Dataset Information


The Generalization of Conscious Attentional Avoidance in Response to Threat Among Breast Cancer Women With Persistent Distress.



A sample of women with persistent distress following breast cancer (BC) previously exhibited attentional bias (AB) away from supraliminally presented cancer-or threat-related information, responses consistent with avoidance coping, and showed negative interpretation bias. Here, we attempt to characterize the nature of supraliminal AB and interpretation bias in that sample of women by comparing against healthy controls.


Extending our previous work, we compared AB patterns for supraliminally presented negatively valenced words and cancer-related information (CRI) assessed by modified dot-probe tasks and negative interpretation bias assessed by an ambiguous cue task between 140 BC women previously identified as featuring low-stable or persistent high anxiety and 150 age-matched non-BC healthy controls having HADS-defined low or high anxiety (HADS-anxiety scores = 8).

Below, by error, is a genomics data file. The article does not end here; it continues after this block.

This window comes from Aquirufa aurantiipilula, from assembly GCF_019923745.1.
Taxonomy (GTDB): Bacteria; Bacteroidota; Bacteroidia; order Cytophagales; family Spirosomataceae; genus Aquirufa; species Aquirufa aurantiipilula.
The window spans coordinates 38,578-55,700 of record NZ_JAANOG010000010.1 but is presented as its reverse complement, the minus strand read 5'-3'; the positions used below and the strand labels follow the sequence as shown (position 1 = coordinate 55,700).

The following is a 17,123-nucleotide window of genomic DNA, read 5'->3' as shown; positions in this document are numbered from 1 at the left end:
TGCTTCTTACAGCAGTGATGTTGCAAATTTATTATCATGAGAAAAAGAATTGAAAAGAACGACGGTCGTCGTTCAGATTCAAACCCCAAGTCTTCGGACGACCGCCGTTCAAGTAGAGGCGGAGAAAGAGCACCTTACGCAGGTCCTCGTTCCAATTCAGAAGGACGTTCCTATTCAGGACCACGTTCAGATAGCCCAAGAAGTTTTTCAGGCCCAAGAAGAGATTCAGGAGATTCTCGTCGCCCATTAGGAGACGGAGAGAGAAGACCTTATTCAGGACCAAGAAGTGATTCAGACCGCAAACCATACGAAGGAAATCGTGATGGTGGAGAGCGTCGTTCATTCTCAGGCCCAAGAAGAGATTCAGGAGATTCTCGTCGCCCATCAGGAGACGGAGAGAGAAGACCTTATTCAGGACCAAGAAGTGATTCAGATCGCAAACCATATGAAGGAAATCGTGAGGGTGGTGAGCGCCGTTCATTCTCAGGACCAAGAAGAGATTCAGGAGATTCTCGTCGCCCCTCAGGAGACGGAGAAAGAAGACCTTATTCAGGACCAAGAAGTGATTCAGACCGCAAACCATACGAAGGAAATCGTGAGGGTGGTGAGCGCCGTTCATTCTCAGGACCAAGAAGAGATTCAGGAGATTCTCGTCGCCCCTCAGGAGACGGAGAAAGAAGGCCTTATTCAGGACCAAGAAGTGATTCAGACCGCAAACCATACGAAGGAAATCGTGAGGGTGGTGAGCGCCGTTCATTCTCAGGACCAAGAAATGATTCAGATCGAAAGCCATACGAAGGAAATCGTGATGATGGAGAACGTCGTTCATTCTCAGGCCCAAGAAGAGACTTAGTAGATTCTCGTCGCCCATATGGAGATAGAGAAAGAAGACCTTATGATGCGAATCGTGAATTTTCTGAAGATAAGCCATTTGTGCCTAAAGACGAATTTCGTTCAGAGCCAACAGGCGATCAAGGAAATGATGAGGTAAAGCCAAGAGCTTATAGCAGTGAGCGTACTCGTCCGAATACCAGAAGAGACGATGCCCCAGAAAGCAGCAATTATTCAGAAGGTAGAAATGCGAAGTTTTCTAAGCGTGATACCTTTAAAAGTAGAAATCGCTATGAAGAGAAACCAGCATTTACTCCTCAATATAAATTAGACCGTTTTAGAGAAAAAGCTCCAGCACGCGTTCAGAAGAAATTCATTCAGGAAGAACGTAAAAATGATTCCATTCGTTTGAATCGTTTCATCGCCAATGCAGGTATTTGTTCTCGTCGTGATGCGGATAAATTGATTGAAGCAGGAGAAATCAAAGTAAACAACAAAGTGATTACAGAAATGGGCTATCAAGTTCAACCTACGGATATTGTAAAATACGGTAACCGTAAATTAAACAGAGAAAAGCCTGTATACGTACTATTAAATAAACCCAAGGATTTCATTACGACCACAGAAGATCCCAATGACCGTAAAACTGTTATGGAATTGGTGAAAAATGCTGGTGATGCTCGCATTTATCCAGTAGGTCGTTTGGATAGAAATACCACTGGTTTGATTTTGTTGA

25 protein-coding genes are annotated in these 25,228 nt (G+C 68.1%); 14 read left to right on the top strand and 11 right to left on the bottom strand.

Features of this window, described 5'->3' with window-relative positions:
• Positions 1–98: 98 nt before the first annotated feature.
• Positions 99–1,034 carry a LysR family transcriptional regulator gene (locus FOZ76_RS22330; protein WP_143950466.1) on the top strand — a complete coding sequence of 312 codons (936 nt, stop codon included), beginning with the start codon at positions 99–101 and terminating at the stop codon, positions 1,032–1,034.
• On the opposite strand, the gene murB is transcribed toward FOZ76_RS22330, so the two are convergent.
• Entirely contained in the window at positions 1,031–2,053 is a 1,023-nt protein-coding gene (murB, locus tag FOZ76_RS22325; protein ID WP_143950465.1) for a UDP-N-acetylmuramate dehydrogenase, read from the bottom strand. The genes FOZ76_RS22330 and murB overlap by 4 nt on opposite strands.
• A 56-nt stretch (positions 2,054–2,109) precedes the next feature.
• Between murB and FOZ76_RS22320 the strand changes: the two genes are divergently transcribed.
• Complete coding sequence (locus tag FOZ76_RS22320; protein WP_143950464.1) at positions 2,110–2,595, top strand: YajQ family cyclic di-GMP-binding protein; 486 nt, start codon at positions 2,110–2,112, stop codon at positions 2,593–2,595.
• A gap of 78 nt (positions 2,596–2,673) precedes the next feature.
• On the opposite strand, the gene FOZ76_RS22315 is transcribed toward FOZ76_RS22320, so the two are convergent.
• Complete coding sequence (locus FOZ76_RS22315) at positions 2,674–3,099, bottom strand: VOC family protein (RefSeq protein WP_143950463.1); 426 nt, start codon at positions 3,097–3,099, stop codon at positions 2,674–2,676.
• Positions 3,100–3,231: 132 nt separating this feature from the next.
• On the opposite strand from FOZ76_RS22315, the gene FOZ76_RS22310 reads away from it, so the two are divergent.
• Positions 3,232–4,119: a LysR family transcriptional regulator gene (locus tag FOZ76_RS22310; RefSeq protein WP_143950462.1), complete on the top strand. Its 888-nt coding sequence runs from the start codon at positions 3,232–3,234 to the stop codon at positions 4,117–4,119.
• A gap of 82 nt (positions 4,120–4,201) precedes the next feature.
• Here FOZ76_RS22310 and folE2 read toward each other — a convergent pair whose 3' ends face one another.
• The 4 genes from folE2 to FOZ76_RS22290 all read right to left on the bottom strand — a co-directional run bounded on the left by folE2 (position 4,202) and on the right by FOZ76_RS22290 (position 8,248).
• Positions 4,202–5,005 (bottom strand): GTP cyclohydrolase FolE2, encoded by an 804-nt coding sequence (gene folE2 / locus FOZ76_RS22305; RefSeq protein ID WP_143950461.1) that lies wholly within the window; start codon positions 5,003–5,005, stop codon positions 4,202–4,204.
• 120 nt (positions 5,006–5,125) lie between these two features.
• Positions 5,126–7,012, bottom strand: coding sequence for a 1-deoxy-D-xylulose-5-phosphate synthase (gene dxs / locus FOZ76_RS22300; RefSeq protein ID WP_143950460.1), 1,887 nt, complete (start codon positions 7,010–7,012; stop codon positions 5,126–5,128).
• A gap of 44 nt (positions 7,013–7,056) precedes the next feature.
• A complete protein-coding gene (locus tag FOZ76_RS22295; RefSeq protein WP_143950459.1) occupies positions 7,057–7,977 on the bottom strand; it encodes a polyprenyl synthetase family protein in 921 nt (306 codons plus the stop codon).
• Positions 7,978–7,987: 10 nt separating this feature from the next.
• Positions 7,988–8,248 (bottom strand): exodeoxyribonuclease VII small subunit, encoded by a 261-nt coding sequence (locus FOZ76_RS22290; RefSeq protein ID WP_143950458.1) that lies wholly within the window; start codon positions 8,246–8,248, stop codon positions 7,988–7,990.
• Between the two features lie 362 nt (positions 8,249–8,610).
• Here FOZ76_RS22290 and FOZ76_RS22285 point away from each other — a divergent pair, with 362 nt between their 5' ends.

Attentional avoidance of non-cancer-related negatively valenced words was seen among the anxious BC group, while heightened attention toward such words was seen in anxious healthy controls, F(3, 282) = 3.97, p = 0.009. However, all anxious women in both BC and healthy groups directed attention away from CRI under supraliminal conditions. Interpretation bias scores were significantly higher in BC women with high anxiety vs. healthy controls with high anxiety, F(3, 282) = 13.26, p < 0.001.


Women with high anxiety generalized conscious attentional avoidance responses to negatively valenced stimuli, indicating a likely hypersensitivity to potential threat in ambiguous cues and exaggerated threat perception. This may cause (or reflect) maladaptive emotional regulation. Attention focus training, reducing threat salience or modifying threat appraisal, may help women alleviate anxiety levels after BC.

PROVIDER: S-EPMC7779411 | BioStudies |

REPOSITORIES: biostudies

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